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Why do doctors prescribe Multaq 400 milligram pills?

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Quick Answer

Doctors prescribe Multaq 400 milligram pills to prevent an irregular heartbeat known as atrial fibrillation, or AFib, according to Multaq.com. Doctors prescribe the medicine to patients who have previously had atrial fibrillation.

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Full Answer

Multaq, also known as dronedarone, received Food and Drug Administration approval in 2009, notes the FDA. Common side effects are indigestion, diarrhea, nausea and feeling weak. More serious side effects include low potassium; liver failure; altered kidney function; and inflammation, scarring and thickening of lung tissue, explains Multaq.com.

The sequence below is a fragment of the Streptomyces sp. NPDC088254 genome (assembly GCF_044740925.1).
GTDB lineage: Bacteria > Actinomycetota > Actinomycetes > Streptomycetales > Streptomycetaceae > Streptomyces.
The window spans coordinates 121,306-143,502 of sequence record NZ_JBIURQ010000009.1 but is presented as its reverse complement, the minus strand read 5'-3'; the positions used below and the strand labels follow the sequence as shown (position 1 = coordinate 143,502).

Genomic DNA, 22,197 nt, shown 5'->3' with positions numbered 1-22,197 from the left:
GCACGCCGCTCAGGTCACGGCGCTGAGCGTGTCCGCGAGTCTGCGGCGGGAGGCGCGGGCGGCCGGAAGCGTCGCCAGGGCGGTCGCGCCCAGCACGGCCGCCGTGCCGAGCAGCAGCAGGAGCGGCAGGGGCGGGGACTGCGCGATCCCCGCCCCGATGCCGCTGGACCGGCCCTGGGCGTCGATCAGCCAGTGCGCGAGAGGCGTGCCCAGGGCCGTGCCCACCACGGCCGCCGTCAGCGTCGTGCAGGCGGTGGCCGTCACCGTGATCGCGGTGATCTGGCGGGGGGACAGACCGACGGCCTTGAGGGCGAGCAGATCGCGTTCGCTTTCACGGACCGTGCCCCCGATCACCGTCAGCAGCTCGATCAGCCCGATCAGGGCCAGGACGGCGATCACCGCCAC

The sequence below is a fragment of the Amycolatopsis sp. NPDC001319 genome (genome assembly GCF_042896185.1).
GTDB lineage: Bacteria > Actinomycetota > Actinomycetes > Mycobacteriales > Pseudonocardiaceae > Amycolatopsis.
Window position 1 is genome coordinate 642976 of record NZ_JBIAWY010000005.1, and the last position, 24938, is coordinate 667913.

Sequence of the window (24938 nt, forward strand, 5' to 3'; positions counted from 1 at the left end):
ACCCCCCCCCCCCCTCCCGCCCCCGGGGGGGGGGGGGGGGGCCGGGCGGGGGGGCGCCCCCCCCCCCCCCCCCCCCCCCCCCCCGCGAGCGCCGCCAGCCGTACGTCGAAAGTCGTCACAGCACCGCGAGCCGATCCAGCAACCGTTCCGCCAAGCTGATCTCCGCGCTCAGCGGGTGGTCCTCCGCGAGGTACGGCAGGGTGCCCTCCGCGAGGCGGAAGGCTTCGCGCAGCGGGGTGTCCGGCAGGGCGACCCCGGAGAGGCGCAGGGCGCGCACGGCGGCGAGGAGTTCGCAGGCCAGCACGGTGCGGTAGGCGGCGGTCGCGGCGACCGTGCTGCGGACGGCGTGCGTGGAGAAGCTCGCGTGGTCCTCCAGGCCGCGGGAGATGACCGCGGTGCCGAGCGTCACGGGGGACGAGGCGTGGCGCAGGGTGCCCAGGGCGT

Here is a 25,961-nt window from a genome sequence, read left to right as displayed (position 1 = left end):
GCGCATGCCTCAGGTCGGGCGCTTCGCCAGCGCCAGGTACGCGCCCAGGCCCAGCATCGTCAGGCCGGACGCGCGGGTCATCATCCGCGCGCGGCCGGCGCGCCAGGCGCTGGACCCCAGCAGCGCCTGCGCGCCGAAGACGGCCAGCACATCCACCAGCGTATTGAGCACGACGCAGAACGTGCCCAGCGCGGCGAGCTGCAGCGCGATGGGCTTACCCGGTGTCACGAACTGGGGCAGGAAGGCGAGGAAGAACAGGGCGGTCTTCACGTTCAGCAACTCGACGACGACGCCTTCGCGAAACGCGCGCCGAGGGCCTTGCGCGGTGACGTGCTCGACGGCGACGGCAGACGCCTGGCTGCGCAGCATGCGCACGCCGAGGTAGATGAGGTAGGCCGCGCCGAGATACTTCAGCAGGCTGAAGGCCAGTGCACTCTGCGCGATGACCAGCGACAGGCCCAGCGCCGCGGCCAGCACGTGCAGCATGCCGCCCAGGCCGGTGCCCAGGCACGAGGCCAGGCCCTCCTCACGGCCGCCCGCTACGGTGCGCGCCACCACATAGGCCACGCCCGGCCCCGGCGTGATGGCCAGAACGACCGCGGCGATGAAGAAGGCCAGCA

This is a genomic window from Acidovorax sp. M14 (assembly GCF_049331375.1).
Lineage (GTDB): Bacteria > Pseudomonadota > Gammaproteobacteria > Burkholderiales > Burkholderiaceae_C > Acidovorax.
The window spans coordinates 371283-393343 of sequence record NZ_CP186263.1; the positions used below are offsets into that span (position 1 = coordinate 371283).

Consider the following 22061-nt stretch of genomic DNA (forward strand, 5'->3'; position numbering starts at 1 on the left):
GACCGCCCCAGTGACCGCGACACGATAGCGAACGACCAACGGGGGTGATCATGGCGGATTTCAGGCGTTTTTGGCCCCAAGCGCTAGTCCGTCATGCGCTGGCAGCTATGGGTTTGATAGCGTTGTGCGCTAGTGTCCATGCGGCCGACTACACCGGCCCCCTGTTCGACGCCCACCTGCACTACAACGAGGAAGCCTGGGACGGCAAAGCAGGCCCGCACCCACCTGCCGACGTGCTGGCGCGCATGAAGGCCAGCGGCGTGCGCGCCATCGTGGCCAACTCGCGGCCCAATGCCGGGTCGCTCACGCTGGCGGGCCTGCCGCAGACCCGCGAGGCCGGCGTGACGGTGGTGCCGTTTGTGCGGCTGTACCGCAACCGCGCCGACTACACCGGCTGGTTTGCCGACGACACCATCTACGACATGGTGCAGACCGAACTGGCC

While it can be helpful to some patients, Multaq is not for those with a form of atrial fibrillation known as permanent AFib. Medicine can’t restore the normal heart rhythm of these patients, reports the National Heart, Lung and Blood Institute. Taking Multaq with permanent AFib increases the risk of heart failure, stroke and death. Multaq is not suitable for patients with a type of arrhythmia known as heart block.

About 2.7 million Americans have AFib, according to the American Heart Association. It usually develops among people over 65, with age and heart disease being common causes. Other risk factors for developing the condition include sleep apnea, hyperthyroidism, diabetes, emphysema and blood clots in the lungs, according to Everyday Health.

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